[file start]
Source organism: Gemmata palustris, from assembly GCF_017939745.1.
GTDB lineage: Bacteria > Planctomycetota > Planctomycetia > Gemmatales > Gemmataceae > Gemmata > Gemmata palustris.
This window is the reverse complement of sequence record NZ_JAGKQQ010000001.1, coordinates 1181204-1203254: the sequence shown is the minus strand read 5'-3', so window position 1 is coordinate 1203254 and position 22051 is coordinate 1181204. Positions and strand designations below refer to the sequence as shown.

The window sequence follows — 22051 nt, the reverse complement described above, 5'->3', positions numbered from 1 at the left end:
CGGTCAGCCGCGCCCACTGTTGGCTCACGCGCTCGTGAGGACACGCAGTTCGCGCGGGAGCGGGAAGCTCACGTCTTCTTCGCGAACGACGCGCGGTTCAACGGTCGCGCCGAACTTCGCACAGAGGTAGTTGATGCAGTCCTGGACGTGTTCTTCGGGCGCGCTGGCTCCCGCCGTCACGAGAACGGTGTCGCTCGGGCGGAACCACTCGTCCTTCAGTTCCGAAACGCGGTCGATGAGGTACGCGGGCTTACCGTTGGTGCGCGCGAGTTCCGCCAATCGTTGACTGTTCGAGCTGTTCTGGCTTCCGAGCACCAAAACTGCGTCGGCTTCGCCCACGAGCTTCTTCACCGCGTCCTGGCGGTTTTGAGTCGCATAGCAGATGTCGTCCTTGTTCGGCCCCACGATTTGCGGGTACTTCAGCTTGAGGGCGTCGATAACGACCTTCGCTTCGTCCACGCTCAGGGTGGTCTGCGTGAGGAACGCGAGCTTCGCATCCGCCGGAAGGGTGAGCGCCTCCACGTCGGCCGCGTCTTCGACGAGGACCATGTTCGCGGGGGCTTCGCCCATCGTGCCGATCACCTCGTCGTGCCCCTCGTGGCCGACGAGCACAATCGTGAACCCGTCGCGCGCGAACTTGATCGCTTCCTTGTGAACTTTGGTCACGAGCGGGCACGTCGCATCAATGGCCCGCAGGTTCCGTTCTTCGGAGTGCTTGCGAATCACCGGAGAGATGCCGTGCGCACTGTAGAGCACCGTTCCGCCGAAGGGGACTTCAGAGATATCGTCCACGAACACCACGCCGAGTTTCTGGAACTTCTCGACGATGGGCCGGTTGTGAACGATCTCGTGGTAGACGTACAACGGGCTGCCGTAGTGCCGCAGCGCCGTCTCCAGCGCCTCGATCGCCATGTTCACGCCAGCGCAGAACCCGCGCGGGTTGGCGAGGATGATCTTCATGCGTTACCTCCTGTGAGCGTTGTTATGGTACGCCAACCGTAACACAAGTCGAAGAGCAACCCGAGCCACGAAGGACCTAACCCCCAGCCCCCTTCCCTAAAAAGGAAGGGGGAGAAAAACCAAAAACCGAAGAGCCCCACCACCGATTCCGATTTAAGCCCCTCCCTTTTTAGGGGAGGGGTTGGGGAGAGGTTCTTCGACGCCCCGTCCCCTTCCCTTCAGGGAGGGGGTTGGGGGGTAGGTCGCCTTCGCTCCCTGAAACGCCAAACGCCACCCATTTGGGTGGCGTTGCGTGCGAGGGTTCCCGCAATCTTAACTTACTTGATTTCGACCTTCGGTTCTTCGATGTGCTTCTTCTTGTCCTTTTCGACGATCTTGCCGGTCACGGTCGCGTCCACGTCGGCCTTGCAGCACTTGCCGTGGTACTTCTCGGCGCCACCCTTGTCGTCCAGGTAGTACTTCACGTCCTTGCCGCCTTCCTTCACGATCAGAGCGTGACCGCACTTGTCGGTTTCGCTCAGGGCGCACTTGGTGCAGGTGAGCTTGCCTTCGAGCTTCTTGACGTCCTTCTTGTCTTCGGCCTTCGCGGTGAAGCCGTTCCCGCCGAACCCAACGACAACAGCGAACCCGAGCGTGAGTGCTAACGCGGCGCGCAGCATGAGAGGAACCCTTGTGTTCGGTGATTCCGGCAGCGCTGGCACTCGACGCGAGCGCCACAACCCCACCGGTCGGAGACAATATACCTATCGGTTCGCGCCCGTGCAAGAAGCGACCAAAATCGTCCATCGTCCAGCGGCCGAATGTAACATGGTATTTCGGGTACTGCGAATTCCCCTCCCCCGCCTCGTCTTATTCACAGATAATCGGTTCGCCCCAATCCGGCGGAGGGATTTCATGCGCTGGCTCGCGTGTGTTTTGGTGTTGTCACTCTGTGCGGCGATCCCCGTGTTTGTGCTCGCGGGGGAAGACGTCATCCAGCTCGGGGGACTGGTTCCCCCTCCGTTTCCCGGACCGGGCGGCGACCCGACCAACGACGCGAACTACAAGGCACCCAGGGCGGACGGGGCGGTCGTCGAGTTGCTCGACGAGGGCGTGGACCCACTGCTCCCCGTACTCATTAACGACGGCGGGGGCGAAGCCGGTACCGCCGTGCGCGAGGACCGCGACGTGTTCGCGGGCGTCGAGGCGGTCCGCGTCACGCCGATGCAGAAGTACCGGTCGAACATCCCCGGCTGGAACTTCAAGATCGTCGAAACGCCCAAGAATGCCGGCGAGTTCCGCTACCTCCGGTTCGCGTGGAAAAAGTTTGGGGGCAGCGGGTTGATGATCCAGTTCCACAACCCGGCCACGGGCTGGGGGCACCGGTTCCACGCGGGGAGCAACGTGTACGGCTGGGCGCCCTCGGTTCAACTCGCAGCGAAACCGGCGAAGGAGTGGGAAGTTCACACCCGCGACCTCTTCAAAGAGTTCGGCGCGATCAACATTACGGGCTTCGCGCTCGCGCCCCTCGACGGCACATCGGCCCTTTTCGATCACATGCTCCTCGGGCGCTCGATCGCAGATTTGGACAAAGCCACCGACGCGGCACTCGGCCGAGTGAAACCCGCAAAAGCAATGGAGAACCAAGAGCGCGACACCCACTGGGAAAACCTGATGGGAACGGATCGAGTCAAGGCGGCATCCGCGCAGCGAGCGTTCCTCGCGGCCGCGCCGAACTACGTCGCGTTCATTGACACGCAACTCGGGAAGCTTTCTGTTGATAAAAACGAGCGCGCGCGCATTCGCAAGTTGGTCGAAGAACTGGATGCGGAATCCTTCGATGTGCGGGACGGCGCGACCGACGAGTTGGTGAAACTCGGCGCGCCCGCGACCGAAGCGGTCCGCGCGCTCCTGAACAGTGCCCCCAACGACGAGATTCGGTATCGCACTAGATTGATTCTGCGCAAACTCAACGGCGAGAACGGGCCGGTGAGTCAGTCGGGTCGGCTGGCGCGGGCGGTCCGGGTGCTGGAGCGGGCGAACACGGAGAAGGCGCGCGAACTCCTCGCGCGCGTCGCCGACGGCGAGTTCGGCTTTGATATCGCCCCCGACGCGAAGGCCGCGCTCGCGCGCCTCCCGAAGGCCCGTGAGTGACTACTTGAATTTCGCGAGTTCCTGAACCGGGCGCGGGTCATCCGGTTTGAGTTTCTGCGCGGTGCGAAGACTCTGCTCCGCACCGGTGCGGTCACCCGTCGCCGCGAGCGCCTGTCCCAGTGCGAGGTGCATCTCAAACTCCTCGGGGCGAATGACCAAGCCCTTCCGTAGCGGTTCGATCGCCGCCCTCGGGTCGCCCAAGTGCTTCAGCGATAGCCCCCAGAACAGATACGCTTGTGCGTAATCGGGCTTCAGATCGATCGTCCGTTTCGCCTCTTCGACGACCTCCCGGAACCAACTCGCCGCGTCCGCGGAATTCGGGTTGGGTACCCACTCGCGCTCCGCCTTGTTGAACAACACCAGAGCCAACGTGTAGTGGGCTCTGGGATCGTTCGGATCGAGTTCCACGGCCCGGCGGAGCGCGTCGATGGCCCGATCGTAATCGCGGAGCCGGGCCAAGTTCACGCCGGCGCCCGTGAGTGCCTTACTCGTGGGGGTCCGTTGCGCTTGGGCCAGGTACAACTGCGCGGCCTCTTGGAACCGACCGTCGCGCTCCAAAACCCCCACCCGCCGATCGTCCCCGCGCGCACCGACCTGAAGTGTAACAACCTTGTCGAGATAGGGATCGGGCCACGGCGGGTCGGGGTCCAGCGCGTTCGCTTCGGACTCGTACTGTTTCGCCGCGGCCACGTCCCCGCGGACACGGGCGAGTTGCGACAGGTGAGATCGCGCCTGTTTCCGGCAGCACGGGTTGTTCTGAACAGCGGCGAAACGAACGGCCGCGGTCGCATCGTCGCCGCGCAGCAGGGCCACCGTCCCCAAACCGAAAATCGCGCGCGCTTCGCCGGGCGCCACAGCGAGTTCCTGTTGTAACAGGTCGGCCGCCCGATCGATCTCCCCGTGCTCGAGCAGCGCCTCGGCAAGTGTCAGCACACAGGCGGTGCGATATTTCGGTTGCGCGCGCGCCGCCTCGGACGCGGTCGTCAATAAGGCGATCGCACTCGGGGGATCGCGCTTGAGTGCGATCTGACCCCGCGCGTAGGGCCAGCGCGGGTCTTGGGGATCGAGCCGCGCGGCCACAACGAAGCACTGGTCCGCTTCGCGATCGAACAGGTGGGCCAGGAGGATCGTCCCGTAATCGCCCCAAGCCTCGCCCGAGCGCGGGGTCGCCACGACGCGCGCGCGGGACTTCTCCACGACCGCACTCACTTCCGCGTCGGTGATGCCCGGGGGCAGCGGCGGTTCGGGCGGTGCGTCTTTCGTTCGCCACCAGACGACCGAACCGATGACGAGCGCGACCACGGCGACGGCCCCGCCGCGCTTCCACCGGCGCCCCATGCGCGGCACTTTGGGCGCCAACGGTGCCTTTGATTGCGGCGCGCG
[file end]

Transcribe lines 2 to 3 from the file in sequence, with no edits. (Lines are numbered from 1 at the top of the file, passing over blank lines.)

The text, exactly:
GTDB lineage: Bacteria > Planctomycetota > Planctomycetia > Gemmatales > Gemmataceae > Gemmata > Gemmata palustris.
This window is the reverse complement of sequence record NZ_JAGKQQ010000001.1, coordinates 1181204-1203254: the sequence shown is the minus strand read 5'-3', so window position 1 is coordinate 1203254 and position 22051 is coordinate 1181204. Positions and strand designations below refer to the sequence as shown.